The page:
In this lecture Yasuntani-roshi goes further into some of the details around the practice of zazen; here are a few points made during the lecture:
Work on creating a base when sitting full lotus (see picture), half lotus, or quarter lotus sitting positions are preferred. However there are other sitting positions that will provide a good base such as the Burmese posture (see picture below) or traditional Japanese knelling posture (see picture below).
Notice the back must be erect and straight, the eyes open, and the hands will typically be held with the right hand underneath the thumbs touching.
Yasuntani-roshi recommends sitting no more than 30 – 40 minutes at a time, otherwise the mind will lose its sharpness. Beginners should start with 5 – 10 minutes until they become comfortable. I started out with about 10 minutes, and now can sit for 20 minutes or so after several weeks of gradually adding time. It was not something I did in any systematic fashion, instead it just naturally became easier to sit for longer periods of time as the frequency of sitting increased. The more you sit and meditate the more you look forward to it, and the easier it becomes to sit for longer periods of time.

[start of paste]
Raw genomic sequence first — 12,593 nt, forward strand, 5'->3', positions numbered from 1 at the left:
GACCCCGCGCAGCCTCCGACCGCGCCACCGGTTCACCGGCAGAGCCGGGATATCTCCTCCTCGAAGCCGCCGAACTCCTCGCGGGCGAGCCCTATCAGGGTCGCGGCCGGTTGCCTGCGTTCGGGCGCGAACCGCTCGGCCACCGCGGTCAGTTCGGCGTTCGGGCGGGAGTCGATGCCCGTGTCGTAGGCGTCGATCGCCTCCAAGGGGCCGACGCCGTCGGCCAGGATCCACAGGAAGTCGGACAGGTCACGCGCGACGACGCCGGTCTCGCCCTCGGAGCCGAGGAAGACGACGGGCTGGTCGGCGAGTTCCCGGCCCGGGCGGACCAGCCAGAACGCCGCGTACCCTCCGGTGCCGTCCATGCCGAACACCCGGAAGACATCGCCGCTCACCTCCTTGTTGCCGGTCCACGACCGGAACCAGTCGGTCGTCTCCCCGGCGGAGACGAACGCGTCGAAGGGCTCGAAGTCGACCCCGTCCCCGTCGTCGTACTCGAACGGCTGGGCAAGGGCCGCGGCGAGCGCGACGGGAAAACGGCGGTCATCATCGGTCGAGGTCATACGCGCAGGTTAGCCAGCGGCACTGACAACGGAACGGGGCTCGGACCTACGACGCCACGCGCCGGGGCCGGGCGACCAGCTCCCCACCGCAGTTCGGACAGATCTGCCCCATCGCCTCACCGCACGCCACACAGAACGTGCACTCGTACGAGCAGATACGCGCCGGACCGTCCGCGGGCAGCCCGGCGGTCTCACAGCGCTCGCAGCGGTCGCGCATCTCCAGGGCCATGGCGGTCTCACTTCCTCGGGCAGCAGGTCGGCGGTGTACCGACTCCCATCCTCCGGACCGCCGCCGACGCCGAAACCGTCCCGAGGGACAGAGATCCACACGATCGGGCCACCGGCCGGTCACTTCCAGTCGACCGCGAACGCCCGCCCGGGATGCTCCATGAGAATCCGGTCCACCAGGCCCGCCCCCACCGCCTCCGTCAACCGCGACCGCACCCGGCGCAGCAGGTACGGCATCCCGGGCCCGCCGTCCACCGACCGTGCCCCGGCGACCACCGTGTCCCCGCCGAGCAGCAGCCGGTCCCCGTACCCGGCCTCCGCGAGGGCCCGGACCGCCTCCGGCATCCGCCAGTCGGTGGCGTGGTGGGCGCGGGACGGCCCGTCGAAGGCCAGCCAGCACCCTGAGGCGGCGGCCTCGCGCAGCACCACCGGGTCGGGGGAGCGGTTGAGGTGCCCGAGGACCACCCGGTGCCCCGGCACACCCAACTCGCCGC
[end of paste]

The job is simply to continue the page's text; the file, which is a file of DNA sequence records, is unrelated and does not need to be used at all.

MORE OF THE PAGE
As zazen is the key element to Zen Buddhism it is very exacting. It is worth studying to make sure you are approaching it correctly.